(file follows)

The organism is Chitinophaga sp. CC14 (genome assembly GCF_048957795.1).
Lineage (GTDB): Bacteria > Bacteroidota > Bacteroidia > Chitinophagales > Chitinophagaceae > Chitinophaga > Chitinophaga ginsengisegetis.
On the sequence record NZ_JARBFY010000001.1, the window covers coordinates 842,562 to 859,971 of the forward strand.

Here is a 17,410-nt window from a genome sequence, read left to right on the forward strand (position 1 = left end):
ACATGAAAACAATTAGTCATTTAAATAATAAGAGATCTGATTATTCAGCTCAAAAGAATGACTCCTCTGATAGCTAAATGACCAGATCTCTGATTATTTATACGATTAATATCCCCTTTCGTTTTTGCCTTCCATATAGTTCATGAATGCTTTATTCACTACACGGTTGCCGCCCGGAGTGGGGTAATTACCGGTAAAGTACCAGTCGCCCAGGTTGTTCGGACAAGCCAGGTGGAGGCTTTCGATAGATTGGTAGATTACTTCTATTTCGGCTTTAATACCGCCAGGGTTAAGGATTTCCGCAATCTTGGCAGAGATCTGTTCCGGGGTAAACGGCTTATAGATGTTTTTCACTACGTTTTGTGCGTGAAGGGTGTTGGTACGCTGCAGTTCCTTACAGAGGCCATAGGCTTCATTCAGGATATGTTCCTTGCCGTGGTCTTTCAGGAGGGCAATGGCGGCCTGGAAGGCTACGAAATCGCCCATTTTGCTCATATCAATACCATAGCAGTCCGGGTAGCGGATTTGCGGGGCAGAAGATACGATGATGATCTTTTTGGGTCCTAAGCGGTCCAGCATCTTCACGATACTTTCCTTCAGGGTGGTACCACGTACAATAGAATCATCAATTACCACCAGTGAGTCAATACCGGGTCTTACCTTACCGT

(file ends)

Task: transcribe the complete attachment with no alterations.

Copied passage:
The organism is Chitinophaga sp. CC14 (genome assembly GCF_048957795.1).
Lineage (GTDB): Bacteria > Bacteroidota > Bacteroidia > Chitinophagales > Chitinophagaceae > Chitinophaga > Chitinophaga ginsengisegetis.
On the sequence record NZ_JARBFY010000001.1, the window covers coordinates 842,562 to 859,971 of the forward strand.

Here is a 17,410-nt window from a genome sequence, read left to right on the forward strand (position 1 = left end):
ACATGAAAACAATTAGTCATTTAAATAATAAGAGATCTGATTATTCAGCTCAAAAGAATGACTCCTCTGATAGCTAAATGACCAGATCTCTGATTATTTATACGATTAATATCCCCTTTCGTTTTTGCCTTCCATATAGTTCATGAATGCTTTATTCACTACACGGTTGCCGCCCGGAGTGGGGTAATTACCGGTAAAGTACCAGTCGCCCAGGTTGTTCGGACAAGCCAGGTGGAGGCTTTCGATAGATTGGTAGATTACTTCTATTTCGGCTTTAATACCGCCAGGGTTAAGGATTTCCGCAATCTTGGCAGAGATCTGTTCCGGGGTAAACGGCTTATAGATGTTTTTCACTACGTTTTGTGCGTGAAGGGTGTTGGTACGCTGCAGTTCCTTACAGAGGCCATAGGCTTCATTCAGGATATGTTCCTTGCCGTGGTCTTTCAGGAGGGCAATGGCGGCCTGGAAGGCTACGAAATCGCCCATTTTGCTCATATCAATACCATAGCAGTCCGGGTAGCGGATTTGCGGGGCAGAAGATACGATGATGATCTTTTTGGGTCCTAAGCGGTCCAGCATCTTCACGATACTTTCCTTCAGGGTGGTACCACGTACAATAGAATCATCAATTACCACCAGTGAGTCAATACCGGGTCTTACCTTACCGT